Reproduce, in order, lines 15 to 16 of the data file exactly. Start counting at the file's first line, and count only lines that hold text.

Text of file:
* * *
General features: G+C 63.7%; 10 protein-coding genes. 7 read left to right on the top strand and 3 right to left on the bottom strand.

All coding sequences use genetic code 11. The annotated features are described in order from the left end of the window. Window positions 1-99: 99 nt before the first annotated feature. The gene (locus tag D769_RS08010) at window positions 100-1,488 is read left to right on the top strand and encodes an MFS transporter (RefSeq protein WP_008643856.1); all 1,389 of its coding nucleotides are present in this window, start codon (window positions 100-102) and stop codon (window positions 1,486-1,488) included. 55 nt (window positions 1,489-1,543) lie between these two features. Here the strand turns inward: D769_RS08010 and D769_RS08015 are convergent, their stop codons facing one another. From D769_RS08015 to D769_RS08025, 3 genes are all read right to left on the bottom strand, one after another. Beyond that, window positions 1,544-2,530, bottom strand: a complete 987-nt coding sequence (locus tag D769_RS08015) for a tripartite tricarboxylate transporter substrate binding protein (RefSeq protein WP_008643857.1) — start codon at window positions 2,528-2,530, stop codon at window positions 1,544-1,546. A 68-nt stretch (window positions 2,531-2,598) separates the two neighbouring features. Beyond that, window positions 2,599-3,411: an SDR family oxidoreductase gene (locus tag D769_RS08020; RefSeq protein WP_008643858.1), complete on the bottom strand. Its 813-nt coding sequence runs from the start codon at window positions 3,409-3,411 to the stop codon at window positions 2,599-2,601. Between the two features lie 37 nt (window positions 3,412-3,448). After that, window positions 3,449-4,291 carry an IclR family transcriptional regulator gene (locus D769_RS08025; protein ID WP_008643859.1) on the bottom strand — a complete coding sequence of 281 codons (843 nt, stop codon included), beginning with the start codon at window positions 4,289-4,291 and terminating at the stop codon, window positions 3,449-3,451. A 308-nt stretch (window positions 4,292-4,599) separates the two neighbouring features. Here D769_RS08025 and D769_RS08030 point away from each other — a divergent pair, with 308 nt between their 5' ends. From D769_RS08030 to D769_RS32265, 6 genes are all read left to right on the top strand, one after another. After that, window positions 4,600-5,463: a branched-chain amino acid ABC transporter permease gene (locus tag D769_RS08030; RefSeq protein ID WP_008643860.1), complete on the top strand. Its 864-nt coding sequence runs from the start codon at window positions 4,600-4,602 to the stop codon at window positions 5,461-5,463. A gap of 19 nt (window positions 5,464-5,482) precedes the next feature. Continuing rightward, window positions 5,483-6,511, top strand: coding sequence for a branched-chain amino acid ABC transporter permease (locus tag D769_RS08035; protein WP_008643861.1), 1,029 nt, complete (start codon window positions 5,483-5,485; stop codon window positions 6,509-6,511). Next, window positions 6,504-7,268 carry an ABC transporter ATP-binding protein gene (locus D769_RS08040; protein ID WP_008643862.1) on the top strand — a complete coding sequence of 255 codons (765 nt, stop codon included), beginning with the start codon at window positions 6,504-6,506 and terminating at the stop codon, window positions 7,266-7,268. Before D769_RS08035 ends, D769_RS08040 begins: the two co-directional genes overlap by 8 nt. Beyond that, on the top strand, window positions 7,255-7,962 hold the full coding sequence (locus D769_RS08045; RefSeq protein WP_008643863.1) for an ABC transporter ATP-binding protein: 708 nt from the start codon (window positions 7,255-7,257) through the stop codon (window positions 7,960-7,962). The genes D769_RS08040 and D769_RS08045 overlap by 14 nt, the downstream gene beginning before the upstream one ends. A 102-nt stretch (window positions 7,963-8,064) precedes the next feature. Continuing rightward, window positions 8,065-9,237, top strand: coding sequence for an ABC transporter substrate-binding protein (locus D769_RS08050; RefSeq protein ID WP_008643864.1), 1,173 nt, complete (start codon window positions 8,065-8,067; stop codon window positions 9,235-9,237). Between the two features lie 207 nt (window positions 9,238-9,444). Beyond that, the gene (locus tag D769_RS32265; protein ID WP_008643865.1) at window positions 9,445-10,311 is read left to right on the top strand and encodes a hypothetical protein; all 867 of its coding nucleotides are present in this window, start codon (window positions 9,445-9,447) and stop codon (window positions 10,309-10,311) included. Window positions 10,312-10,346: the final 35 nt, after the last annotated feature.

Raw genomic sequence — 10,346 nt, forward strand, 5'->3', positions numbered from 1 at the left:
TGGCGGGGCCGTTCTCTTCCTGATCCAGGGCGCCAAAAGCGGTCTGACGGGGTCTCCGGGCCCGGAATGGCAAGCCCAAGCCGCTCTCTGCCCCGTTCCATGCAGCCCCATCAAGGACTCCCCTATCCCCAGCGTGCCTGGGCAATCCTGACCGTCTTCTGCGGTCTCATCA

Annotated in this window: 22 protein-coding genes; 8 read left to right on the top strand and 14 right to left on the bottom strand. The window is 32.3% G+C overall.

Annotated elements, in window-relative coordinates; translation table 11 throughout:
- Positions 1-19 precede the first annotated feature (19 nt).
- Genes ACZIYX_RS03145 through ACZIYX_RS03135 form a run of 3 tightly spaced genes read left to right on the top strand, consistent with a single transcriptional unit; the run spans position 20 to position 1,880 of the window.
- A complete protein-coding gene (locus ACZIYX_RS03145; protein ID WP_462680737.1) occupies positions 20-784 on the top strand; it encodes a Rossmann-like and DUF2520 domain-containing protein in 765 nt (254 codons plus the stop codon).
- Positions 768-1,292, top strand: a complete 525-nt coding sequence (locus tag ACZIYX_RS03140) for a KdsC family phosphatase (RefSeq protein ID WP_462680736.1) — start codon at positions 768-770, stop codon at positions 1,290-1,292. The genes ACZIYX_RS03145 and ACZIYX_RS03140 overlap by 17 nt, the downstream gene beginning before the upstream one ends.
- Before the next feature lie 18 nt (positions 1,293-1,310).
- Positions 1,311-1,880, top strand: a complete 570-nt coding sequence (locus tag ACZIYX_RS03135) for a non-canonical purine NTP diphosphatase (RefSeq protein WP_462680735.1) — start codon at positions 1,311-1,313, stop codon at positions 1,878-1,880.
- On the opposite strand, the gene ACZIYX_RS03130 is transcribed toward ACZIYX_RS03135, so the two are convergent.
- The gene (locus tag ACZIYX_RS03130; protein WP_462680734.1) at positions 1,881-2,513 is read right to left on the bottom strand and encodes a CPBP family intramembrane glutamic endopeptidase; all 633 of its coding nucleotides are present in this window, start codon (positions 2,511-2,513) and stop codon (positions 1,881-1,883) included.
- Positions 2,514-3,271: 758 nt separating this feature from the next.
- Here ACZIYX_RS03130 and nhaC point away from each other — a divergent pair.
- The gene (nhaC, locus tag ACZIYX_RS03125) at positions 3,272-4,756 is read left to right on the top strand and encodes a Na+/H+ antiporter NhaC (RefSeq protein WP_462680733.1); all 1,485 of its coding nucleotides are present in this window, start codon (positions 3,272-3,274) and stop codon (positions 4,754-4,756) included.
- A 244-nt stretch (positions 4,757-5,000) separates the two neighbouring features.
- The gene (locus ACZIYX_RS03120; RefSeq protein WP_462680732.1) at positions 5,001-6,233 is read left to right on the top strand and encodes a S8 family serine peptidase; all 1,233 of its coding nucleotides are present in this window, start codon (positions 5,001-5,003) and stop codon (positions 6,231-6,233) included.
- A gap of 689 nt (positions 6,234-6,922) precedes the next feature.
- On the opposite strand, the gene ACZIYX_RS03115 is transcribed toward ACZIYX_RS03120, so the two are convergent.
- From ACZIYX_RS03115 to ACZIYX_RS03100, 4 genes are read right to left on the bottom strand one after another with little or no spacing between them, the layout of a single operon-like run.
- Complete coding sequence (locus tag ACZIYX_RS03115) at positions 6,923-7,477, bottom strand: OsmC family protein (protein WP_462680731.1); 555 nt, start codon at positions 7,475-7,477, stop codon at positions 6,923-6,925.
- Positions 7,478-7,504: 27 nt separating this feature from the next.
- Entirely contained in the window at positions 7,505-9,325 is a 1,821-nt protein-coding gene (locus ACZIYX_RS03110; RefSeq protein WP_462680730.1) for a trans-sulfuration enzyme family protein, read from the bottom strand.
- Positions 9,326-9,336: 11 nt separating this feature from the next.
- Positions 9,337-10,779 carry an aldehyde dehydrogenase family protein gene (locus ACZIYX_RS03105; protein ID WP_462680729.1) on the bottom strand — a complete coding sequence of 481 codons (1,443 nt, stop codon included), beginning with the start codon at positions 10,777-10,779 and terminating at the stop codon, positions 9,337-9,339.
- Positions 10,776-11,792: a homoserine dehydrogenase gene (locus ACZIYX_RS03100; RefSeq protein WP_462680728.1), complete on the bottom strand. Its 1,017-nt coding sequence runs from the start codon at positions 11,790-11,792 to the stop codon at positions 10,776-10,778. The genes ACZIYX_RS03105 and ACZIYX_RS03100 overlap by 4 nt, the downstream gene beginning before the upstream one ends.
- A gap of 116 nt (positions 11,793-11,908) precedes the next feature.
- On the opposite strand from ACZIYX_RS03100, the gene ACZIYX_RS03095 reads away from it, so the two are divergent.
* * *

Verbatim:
- Positions 2,514-3,271: 758 nt separating this feature from the next.
- Here ACZIYX_RS03130 and nhaC point away from each other — a divergent pair.